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symptoms, as one I judge Verfy against me.
man to manage the controversy against me. The church of Rome I judge (from many modern symptoms, as well as ancient prophecies) to be in a declining condition ; that of England will in a short time be scarce able to maintain her own family; so churches fink as generally as banks in Europe, and for the fame reason; that religion and trade, which at first were open and free, have been reduced into the management of companies, and the roguery of directors.
I don't know why I tell you all this, but that I always loved to talk to you; but this is not a time for any man to talk to the purpose. Truth is a kind of contraband commodity, which I would not venture to export; and therefore the only thing tending that dangerous way which I shall say, is, that I am, and always will be, with the utinoft fincerity,
L ETTER V.
From Dr. SWIFT to Mr. POPE.
Aug, 30. 1716. I Had the favour of your's by Mr. F. ; of whom, I before any other question relating to your health or fortune, or success as a poet, I inquired your principles, in the common form, “ Is he a Whig, is or a Tory?” I am sorry to find they are not so well tallicd to the present juncture as I could with. I always thought the terms of facto and jure had been introduced by the poets, and that poffefsion of any sort in kings was held an unexceptionable title in the courts of Parnafsus. If you do not grow a perfect good subject in all its prefent latitudes, I shall conclude you are become rich, and able to live without dedications to men in power ; whereby one great inconvenience will follow, that you and the world, and posterity, will be utterly ignorant of their virtues. For either your brethren have miserably deceived us these hundred years past, or power confers virtue, as naturally as five of your popish facraments do grace. You sleep less, and drink more; but your master Horace was vini fomnique benignus : and, as I take it, both are proper for your trade. As to mine, there are a thousand poetical texts to confirın the one; and as to the other, I know it was anciently the custom to fleep in temples, for those who would consult the oracles, “Who dictates to me slumbering *,” &c. .
You are an ill catholic, or a worse geographer; for I can assure you, Ireland is not a paradise ; and I appeal even to any Spanish divine, whether addresses were ever made to a friend in hell or purgatory? And who are all these enemies you hint at? I can only think of Curl, Gildon, 'Squire Burnet, Blackmore, and a few others, whose fame I have forgot. Tools, in my opinion, are as necessary for a good writer, as pen, ink, and paper. And besides, I would fain know, whether every draper doth not shew you three or four damn'd pieces of stuff to set off his good one? However, I will grant, that one thorough book-selling rogue is better qualified to vex an author, than all his cotemporary scribblers in critic or satire, not only by stolen copies of what was incorrect, or unfit for the public, but by downright laying other mens dulness at your door. I had a long design upon the ears of that Curl,when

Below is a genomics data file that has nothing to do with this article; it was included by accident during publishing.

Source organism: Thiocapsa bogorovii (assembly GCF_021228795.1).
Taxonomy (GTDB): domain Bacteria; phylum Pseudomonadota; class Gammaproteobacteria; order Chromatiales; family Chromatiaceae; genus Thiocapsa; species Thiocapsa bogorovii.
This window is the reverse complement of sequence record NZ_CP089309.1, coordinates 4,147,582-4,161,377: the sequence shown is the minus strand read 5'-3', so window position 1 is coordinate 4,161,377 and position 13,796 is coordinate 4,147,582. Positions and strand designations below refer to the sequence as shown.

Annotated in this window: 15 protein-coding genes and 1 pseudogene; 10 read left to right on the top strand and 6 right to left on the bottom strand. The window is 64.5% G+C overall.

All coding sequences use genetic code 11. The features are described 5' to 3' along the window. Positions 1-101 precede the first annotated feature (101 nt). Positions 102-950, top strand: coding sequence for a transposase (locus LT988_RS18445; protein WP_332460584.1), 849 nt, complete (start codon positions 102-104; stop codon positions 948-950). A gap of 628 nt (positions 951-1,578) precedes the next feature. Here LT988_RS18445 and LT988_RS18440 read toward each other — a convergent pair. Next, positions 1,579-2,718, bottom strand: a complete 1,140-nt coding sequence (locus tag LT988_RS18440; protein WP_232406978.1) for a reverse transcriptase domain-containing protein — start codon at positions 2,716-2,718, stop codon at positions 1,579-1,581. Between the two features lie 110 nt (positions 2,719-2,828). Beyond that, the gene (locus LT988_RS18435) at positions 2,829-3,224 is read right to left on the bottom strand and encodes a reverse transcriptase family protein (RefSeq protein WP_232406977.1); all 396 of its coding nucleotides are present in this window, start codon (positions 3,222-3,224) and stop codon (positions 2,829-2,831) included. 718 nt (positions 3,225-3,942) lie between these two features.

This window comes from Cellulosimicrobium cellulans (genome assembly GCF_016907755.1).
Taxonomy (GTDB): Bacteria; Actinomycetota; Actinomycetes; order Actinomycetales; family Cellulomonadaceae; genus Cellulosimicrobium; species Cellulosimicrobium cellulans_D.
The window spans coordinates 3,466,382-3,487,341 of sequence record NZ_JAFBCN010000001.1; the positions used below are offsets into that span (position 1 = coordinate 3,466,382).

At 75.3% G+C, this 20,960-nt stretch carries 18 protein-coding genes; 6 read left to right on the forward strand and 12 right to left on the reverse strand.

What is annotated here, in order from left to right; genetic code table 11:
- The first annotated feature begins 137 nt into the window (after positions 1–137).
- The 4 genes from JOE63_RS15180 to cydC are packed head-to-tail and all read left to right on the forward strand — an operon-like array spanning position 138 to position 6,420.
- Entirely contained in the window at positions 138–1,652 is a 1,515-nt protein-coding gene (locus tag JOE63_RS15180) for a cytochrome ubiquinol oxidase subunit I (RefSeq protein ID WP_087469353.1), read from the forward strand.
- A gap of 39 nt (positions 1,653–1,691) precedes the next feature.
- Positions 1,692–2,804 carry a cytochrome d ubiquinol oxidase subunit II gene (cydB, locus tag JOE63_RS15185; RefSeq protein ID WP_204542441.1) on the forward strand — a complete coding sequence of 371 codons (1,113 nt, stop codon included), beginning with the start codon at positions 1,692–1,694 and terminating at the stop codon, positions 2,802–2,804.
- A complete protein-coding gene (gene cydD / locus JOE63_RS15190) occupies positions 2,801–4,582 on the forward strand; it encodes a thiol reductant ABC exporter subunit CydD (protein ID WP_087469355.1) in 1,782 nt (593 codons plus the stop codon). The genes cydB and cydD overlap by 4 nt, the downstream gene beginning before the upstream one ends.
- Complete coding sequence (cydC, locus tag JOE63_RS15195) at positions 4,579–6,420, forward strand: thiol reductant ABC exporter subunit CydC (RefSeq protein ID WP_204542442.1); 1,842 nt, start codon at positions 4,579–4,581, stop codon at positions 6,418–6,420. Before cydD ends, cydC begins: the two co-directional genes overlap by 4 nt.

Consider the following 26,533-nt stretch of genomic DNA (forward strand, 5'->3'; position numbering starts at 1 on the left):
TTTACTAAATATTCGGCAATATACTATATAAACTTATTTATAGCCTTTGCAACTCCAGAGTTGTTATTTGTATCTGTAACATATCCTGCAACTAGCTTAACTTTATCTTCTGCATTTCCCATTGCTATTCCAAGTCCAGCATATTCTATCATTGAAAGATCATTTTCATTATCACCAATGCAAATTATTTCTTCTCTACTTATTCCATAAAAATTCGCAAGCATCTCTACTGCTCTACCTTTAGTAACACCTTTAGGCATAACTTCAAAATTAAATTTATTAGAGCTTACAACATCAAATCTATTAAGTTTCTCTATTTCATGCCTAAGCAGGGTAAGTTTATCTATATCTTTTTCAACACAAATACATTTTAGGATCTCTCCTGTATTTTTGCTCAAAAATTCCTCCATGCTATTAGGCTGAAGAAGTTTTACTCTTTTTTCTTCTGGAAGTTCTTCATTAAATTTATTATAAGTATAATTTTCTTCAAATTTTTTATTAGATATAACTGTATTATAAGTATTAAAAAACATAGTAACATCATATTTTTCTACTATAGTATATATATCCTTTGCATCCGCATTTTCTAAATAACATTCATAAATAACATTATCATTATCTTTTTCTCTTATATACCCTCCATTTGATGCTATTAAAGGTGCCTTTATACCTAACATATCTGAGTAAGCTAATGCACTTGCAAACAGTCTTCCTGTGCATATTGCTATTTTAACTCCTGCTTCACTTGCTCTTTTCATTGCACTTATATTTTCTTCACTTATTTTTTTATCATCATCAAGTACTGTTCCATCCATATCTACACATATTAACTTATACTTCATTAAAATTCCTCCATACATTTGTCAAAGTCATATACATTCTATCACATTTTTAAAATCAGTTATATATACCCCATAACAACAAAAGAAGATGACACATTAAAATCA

I was in credit; but the rogue would never allow me a fair stroke at them, although my penknife was ready drawn and sharp. I can hardly believe the relation of his being poisoned, although the historian pretends to have been an eye-witness : but I beg pardon, fack might do it, although ratsbane would not, I never saw the thing you mention as falsely imputed to you ; but. I think the frolics of merry hours, even when we are guilty, should not be left to the mercy of our best friends, until Curl and his resemblers are hanged.
With submission to the better judgement of you and your friends, I take your project of an employment under the Turks to be idle and unneceffary. Have a little patience, and you will find more merit and encouragement at home by the same methods. You are ungrateful to your country; quit but your own religion, and ridicule ours, and that will allow.you a free choice for any other, or for none at all, and pay you well into the bargain. Therefore pray do not run and disgrace us among the Turks, by telling them you were forced to leave your native home, because we would oblige you to be a Christian ; whereas we will make it appear to all the world, that we only compelled you to be a Whig.
There is a young ingenious Quaker in this town, who writes verses to his mistress, not very correct, but in a strain purely what a poetical quaker should do, commending her look and habit, &c. It gave me a hint, that a set of Quaker pastorals might succeed, if our friend Gay * could fancy it, and I think it a fruitful subject. Pray hear what he says. I believe further, the pastoral ridicule is not exhausted; and that a porter, footman, or chairman's